A tax overhaul in the United States will bring two-sided effects to the Chinese economy, according to analysts.
Tax cuts will likely bolster household consumption and private investment in the United States, lifting demand for imports from countries including China, according to Sun Lijian, an economist at Fudan University.
On the other hand, lower corporate taxes could encourage companies to bring offshore profits back home and boost domestic investments, possibly resulting in capital outflows from China, according to Shenwan Hongyuan Securities.
The U.S. Senate on Saturday morning narrowly passed the Republican bill to overhaul the tax code, moving one step closer to the first major legislative victory of the Trump administration and congressional Republicans.
The Republican-led Senate approved the legislation, called the Tax Cuts and Jobs Act, by a vote of 51-49.
One notable change in the tax bill is a reduction in the corporate tax rate from 35 percent to 20 percent.
The cuts are good news for Chinese exporters, who will help the economy remain on solid footing, boosting profits of listed firms on China’s stock market, Sun said.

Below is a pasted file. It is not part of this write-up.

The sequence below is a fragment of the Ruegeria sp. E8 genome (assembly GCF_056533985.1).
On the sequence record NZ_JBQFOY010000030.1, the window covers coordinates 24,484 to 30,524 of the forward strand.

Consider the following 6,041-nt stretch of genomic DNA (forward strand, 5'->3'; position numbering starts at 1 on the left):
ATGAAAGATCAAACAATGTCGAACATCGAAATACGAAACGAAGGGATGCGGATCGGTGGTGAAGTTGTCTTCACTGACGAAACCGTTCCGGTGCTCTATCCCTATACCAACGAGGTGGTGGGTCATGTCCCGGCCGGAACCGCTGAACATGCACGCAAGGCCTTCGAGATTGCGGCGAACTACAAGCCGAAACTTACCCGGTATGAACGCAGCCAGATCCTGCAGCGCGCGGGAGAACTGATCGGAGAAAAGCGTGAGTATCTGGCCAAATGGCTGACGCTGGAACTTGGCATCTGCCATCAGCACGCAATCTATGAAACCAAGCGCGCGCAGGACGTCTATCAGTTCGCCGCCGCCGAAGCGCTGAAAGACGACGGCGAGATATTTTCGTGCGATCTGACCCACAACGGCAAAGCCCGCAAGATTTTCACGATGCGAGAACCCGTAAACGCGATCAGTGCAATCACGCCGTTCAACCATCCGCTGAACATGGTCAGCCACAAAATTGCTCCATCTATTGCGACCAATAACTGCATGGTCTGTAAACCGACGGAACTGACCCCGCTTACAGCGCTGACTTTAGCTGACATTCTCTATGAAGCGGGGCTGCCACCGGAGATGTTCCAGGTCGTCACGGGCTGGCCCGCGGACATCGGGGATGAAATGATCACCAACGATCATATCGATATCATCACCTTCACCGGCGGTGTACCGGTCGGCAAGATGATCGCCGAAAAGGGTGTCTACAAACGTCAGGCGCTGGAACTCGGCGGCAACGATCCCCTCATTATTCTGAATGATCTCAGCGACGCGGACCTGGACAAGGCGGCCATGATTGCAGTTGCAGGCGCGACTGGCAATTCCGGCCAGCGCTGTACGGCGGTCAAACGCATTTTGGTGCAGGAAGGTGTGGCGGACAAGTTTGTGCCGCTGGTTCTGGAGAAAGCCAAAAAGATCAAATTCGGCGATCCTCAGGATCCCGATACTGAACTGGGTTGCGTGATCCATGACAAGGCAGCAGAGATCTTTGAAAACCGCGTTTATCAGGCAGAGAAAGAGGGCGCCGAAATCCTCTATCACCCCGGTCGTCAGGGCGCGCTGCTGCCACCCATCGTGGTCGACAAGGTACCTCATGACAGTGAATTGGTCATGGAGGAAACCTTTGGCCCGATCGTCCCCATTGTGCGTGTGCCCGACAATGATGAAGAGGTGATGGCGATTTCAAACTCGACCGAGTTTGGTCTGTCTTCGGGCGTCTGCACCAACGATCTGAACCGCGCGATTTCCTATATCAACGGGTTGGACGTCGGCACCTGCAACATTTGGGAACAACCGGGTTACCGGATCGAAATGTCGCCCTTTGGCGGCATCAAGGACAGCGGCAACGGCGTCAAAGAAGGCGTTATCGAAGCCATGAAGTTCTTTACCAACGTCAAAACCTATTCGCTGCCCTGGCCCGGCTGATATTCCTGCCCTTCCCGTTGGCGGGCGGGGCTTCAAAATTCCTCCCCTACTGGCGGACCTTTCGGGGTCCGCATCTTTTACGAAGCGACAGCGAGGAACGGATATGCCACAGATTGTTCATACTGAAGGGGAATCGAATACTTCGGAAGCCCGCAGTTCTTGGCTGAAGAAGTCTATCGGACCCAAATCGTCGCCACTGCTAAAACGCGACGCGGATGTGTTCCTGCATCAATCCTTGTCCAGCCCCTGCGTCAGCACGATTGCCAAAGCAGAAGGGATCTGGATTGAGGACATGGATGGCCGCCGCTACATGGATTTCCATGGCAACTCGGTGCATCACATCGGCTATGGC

But higher growth prospects in the United States could also speed up the monetary tightening process by the Federal Reserve, putting pressure on China’s own monetary policy, which could negatively impact the A-share market, he said.
“The external impact of tax policy change in the world’s largest economy can not be overlooked,” China’s Vice Finance Minister Zhu Guangyao said at a recent forum.
Zhu said China should actively respond to the tax cuts, setting policies on the basis of coordination with other countries to boost overall labor productivity and help people become better off.
According to Liu Shangxi, head of Chinese Academy of Fiscal Sciences, China should continue to carry out its value-added tax (VAT) reform in response to the U.S. tax bill.
As the most significant tax overhaul for two decades, VAT is replacing business tax which has been in place for 60 years, streamlining procedure, and avoiding repetitive taxing. It was piloted in Shanghai in 2012 and expanded nationwide in May 2016.
By the end of September, more than 1 trillion yuan (about 150 billion U.S. dollars) had been saved.
China should further to streamline VAT brackets to encourage fair market competition, which in a sense reduces taxes for many enterprises, Liu said.